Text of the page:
Columba died on 9 June 597 AD, at the age of 76, on Iona, as told by St. Adomnan in his “Life of Columba”. One of the most enduring and beloved anecdotes about St. Columba is the account of his last days and hours. This is described by Dr. Alan Macquarrie in his book The Saints of Scotland:
Adomnan describes how, in the month of May…..Columba was taken in a cart to visit the monks who were at work…He told them that his end was drawing near, and blessed them…on the Saturday after that, he and his personal attendant Diarmait went out for a short walk, but Columba’s age…prevented him going further….he told the sorrowing Diarmait that he expected to die that night. On the way back to the monastery he sat down to rest….While he was resting, he was approached by one of the monastery’s horses….The horse placed its head in the saint’s bosom and seemed to weep, as if it knew that its master would soon be taken from it….Diarmait wanted to drive the beast away, but Columba would not allow this; rather he allowed it to nuzzle against him, before he blessed [it]…….
Here, Columba is portrayed as having particular sensitivity to animals. Scottish painter John Duncan featured this episode in Columba’s life, in his now famous painting of Columba and a white horse. From folklore records, we know that in earlier times, on the islands of Benbecula, South Uist, and Barra, at Beltane (eve of 1st May) the people dedicated their hymns to not only the Holy Trinity, but also to St. Columba, as guardian of their cattle.
Several other early manuscripts exist about Columba. The Cathach of St. Columba, part of a psalter dated around 600 AD, is among the oldest examples of Irish Latin in existence. Its style is unique, in that the initial letters are sometimes surrounded by red dots, a feature earlier found in Coptic manuscripts. The Coptic Church is Egyptian, leading one to ponder about possible “desert father” connections with the early Celtic saints, who seem to have used them as a monastic model. Some say that this Egyptian conection may have been Alexandrian, while others believe that the early Byzantine and other eastern Christian sects may have had an influence. The early Syrian monastic communities, with their strong emphasis on the Anchorite desert hermit tradition, were a likely model for the Celtic monastic saints. Certainly they shared a severely ascetic lifestyle. I believe that there are also other plausible, though lesser known possibilities to consider, but this is another topic in itself.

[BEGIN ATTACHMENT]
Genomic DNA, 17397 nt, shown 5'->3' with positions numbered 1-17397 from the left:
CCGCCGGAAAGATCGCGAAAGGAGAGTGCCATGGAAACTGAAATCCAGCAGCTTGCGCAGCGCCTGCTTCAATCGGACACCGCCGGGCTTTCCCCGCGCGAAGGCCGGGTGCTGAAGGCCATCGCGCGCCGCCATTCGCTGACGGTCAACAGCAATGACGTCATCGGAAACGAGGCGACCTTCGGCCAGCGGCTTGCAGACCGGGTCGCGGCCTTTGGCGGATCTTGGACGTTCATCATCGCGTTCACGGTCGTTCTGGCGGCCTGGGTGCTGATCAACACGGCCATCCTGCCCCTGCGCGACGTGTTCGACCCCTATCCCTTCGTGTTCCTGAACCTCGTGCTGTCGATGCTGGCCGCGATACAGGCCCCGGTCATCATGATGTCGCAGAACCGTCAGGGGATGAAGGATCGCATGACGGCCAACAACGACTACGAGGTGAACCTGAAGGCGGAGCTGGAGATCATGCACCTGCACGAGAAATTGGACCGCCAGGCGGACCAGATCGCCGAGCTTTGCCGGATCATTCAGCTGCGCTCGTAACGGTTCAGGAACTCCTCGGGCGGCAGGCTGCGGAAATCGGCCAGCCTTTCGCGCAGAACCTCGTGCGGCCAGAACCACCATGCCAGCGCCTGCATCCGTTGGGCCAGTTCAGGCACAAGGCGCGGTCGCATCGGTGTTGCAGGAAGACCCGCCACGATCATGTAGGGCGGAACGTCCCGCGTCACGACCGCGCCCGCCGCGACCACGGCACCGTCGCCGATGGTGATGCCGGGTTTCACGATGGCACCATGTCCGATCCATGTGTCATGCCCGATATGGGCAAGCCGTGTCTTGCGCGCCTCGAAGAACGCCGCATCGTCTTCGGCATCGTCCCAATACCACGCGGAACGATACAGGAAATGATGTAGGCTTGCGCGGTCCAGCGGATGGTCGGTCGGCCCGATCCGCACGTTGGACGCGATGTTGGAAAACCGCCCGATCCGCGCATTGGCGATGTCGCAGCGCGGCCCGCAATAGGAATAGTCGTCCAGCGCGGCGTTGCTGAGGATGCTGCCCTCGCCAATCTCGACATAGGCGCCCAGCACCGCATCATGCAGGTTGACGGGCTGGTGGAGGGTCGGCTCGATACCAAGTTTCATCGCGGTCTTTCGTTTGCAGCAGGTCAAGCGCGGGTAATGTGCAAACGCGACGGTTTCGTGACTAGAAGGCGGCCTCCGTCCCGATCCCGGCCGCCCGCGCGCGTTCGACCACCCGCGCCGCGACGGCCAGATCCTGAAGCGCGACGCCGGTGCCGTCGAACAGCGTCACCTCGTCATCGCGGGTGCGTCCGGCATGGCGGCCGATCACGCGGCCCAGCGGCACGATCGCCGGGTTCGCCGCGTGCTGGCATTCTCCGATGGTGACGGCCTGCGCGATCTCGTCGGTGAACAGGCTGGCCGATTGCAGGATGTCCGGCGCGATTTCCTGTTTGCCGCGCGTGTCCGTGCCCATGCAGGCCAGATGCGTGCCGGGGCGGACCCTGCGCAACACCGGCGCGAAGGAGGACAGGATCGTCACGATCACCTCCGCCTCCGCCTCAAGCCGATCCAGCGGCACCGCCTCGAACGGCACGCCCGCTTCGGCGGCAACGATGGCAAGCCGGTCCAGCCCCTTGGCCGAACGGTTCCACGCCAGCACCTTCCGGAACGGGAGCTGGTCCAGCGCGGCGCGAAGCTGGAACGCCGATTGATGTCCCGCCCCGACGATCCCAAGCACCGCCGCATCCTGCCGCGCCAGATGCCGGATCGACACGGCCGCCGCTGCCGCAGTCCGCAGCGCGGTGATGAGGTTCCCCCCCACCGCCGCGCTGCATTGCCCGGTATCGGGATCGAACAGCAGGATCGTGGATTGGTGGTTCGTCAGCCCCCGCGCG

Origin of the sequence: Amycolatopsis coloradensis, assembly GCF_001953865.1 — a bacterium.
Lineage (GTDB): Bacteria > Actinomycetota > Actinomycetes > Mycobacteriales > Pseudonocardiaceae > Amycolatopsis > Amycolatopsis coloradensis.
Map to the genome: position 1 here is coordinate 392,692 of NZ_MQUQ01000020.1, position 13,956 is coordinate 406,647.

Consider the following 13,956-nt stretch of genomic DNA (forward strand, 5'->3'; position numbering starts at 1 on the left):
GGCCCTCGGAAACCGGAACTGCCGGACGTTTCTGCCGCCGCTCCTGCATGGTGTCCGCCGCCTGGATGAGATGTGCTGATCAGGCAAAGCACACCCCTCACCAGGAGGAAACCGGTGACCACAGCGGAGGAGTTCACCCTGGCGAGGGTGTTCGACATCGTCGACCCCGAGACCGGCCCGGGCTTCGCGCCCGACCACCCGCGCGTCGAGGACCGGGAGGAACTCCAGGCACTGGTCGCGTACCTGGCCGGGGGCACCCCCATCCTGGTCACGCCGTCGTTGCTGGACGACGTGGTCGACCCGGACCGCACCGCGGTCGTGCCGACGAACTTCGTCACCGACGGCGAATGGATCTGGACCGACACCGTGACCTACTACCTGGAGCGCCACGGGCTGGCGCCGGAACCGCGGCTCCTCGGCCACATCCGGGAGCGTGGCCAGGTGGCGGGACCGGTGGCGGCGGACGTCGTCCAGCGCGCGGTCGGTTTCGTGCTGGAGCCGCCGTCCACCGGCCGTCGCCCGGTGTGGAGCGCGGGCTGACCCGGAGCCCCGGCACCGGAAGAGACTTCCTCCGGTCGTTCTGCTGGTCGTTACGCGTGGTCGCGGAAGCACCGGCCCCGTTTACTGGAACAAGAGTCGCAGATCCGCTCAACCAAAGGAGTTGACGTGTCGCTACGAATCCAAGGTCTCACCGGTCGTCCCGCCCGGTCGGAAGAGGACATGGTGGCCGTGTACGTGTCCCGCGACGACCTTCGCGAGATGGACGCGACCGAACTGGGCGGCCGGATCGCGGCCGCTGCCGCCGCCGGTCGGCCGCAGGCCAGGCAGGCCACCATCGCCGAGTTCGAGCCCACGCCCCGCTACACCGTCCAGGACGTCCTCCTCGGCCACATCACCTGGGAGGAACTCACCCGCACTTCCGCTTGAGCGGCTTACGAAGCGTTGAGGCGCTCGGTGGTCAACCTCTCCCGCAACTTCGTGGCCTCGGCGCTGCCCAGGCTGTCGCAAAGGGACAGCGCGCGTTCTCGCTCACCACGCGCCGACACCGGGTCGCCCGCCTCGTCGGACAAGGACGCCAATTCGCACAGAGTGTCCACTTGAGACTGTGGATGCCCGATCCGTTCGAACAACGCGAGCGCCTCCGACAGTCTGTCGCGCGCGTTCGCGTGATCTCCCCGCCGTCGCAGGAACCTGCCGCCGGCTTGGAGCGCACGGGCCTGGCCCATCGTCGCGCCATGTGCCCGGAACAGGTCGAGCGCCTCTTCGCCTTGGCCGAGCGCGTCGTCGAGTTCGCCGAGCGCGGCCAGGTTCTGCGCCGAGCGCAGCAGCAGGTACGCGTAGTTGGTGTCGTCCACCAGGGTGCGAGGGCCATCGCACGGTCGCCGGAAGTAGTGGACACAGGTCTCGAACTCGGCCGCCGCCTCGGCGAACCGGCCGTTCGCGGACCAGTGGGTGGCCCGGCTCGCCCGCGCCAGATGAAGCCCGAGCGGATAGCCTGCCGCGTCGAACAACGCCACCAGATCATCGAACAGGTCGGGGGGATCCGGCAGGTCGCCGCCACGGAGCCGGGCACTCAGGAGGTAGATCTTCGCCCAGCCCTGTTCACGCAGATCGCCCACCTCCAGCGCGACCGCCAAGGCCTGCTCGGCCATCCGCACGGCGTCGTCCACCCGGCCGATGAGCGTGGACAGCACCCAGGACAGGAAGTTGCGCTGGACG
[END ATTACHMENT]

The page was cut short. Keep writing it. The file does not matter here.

Iona became a great centre of scholarship and learning, and was renowned for its scriptorium. It is increasingly believed among scholars that the beautifully ornate Book of Kells was actually made on Iona by monks of the Columban church, and probably taken to Ireland in around 800 AD to preserve it from the Vikings, who had devastated Iona in 795 AD[*]. These Celtic scriptoriums were very important for many reasons. We would have very little of the earlier tales and stories from the pagan era, were it not for the Christian scribes who wrote down their versions, somewhat coloured though they might have been.